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POPULATION-LEVEL VIREMIA PREDICTS HIV INCIDENCE ACROSS UNIVERSAL TEST & TREAT STUDIES
Maya L. Petersen1, Joseph Larmarange2, Kathleen Wirth3, Timothy Skalland4, Helen Ayles5, Moses R. Kamya6, Shahin Lockman3, Collins C. Iwuji7, François Dabis8
1University of California Berkeley, Berkeley, CA, USA,2Paris Descartes University, Paris, France,3Harvard T.H. Chan School of Public Health, Boston, MA, USA,4Fred Hutchinson Cancer Research Center, Seattle, WA, USA,5Zambart, Lusaka, Zambia,6Makerere University College of Health Sciences, Kampala, Uganda,7Africa Health Research Institute, Mtubatuba, South Africa,8L'Université de Bordeaux, Bordeaux, France,9Botswana Harvard AIDS Institute Partnership, Gabarone, Botswana,10University of California San Francisco, San Francisco, CA, USA,11London School of Hygiene & Tropical Medicine, London, UK
Improved understanding of the extent to which increased population-level viral suppression will reduce HIV incidence is needed. Using data from four large Universal Test and Treat Trials, we evaluated the relationship between viremia and incidence and its consistency across epidemic contexts.
We analyzed data from 105 communities in the PopART (21 communities in South Africa and Zambia, ~ 25,000 adults each), BCPP (30 communities in Botswana, ~3,600 adults each), ANRS 12249 TasP (22 communities in South Africa, ~1,300 adults each) and SEARCH (32 communities in Uganda and Kenya, ~5,000 adults each) studies. Communities ranged from rural to urban and varied in the mobility of their populations and their sex ratio (~30% to 50% male). HIV incidence was measured via repeat testing between 2012-2018. Population viremia – % of all adults (HIV+ or HIV-) with HIV viremia – was estimated at midpoint of follow-up based on HIV prevalence and non-suppression among HIV+, with adjustment for differences between the measurement cohort and underlying population. Community-level regression, adjusted for study, was used to quantify the association between HIV incidence and viremia and to evaluate cross-study heterogeneity.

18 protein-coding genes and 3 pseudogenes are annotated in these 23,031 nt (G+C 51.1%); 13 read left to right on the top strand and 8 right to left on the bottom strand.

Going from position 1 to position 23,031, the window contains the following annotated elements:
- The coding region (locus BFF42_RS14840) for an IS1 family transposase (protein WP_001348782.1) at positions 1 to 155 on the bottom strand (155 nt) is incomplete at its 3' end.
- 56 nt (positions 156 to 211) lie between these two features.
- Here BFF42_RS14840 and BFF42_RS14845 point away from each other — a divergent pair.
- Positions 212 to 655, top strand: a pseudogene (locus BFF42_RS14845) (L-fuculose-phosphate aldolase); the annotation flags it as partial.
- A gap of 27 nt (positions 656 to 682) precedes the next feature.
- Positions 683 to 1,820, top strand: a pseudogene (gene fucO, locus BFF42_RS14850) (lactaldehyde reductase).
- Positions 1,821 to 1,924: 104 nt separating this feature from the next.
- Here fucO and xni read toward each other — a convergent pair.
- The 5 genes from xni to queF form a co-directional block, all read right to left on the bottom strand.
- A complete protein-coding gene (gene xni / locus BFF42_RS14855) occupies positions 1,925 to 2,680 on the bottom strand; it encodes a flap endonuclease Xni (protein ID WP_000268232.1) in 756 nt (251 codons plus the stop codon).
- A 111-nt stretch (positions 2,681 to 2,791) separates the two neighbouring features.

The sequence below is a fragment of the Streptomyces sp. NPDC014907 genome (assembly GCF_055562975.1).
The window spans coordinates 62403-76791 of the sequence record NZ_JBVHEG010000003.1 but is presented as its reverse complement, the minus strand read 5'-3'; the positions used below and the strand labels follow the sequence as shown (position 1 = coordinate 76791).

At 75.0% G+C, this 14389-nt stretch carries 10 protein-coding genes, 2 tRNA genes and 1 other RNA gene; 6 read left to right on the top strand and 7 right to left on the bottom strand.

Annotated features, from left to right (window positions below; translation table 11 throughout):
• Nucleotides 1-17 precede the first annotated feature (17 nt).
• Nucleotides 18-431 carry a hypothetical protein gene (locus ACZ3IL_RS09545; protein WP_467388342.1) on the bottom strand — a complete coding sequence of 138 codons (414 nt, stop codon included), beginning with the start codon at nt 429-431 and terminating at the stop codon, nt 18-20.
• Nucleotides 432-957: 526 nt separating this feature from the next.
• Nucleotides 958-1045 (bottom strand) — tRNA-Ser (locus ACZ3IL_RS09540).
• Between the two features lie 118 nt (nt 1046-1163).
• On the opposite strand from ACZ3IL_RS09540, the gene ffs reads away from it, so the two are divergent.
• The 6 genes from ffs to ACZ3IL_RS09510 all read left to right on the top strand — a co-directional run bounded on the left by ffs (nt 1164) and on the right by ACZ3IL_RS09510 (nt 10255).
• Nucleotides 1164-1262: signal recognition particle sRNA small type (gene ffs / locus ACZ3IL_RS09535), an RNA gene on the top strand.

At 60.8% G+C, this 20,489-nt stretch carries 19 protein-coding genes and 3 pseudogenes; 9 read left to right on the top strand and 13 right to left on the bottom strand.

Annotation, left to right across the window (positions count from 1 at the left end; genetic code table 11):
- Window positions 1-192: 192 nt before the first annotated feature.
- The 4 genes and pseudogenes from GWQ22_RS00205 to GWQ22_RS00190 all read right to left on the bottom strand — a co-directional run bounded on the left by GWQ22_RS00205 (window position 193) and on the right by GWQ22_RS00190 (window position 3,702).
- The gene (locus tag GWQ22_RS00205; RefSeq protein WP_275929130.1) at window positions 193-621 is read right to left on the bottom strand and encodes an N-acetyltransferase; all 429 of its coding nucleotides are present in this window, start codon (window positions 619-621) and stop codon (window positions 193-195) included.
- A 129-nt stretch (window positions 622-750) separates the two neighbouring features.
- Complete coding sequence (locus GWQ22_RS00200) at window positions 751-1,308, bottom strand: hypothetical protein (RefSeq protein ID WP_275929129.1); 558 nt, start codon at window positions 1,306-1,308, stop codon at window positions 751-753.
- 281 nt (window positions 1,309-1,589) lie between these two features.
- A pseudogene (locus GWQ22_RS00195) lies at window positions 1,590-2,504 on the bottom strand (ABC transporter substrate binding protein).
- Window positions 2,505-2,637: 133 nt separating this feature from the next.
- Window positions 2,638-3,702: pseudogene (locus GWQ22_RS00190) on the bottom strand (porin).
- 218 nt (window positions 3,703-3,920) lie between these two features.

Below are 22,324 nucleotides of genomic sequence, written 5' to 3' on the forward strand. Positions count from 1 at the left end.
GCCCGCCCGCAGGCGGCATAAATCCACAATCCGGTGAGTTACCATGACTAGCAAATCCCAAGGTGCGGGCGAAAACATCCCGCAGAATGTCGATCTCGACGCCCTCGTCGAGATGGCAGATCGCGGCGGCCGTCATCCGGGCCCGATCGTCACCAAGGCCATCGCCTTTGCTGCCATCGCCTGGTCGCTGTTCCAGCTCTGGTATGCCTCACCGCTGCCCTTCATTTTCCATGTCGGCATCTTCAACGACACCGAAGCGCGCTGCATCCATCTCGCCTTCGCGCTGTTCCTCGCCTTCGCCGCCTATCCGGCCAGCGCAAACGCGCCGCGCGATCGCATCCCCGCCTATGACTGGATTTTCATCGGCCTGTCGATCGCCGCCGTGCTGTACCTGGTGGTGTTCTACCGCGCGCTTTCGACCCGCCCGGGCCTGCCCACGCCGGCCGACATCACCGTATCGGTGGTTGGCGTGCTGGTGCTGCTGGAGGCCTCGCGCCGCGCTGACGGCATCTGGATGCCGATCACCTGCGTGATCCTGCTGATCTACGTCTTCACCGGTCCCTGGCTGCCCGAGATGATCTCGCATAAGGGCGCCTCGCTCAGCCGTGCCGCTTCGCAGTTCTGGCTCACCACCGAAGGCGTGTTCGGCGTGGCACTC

HIV prevalence (measured in 257,929 total persons, PopART: 37,006; BCPP: 12,570; TasP: 20,978; SEARCH: 187,375), ranged from 2% to 40% by community. Non-suppression among HIV+ (measured in 39,928 persons, PopART: 6,233; BCPP: 2,318; TasP: 6,617; SEARCH: 16,209) ranged from 3% to 70%. HIV incidence (measured over 345,844 person-years, PopART: 39,702; BCPP: 8,551; TasP: 26,832; SEARCH: 270,759) ranged from 0.03 to 3.4 per 100PY. Population-level viremia was strongly associated with HIV incidence; pooling across studies, HIV incidence decreased by 0.07/100PY (95% CI: 0.05,0.10, p<0.001) for each 1% absolute decrease in viremia. Incidence was significantly associated with viremia in each study; however, both strength of the incidence-viremia relationship (slope) and projected incidence at 0% viremia (intercept) differed (Figure).
Lower population-level HIV viremia was associated with lower HIV incidence in all four Universal Test and Treat Studies, conducted in a wide range of epidemic contexts in sub-Saharan Africa. Differences in external infection rate (due to variation in community size, mobility, and sex ratio) may have contributed to heterogeneity between studies.